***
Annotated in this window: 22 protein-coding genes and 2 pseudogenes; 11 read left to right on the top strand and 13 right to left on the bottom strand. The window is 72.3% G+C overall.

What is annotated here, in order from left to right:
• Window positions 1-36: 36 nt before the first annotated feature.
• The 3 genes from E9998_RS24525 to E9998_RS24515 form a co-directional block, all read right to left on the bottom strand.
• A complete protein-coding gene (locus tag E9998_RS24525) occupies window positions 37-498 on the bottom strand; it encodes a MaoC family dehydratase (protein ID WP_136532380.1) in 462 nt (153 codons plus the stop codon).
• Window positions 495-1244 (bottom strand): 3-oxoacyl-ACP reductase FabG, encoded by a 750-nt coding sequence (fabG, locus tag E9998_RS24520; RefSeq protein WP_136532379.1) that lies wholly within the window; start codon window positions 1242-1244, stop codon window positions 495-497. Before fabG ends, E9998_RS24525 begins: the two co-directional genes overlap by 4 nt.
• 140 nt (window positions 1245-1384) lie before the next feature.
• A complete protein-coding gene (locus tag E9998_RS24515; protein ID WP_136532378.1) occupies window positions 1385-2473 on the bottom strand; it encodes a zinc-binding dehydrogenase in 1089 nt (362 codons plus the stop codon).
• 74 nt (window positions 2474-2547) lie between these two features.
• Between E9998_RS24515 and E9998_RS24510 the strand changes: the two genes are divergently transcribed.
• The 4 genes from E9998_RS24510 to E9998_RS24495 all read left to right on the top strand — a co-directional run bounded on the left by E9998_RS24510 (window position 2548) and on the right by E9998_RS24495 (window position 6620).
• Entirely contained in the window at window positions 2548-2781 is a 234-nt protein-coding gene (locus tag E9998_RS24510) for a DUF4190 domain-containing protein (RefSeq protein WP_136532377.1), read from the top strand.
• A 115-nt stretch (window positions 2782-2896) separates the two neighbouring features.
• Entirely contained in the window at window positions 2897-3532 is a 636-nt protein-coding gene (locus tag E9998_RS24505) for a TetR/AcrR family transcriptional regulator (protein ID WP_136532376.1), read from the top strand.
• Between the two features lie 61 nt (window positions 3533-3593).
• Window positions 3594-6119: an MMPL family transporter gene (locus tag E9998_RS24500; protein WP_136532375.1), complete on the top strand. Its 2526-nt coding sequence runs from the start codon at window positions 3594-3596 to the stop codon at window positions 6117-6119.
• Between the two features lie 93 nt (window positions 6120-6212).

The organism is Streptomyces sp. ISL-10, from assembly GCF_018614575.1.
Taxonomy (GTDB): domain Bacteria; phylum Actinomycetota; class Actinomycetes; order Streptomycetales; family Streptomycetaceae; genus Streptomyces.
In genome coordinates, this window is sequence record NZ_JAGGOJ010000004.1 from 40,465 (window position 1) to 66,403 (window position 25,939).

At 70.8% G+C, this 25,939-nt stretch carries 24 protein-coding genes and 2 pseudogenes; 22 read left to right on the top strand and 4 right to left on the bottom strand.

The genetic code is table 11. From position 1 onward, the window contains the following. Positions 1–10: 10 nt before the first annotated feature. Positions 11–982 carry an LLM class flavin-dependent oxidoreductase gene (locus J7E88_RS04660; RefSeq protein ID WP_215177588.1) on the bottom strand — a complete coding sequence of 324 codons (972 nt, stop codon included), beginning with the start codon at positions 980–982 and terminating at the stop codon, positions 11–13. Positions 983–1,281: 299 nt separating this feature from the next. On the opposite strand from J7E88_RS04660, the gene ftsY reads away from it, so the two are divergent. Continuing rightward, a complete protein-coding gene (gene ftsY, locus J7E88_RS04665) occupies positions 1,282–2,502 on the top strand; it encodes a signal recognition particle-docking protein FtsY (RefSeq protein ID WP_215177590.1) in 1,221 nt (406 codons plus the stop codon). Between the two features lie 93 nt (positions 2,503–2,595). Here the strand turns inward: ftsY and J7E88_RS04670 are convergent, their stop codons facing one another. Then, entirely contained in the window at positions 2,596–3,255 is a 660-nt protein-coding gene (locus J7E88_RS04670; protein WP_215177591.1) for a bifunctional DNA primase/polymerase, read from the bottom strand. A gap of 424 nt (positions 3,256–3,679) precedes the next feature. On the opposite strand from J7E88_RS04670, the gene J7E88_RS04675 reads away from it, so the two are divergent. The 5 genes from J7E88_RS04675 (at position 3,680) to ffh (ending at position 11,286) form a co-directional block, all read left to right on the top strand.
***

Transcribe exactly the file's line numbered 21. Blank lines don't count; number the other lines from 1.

At 70.8% G+C, this 25,939-nt stretch carries 24 protein-coding genes and 2 pseudogenes; 22 read left to right on the top strand and 4 right to left on the bottom strand.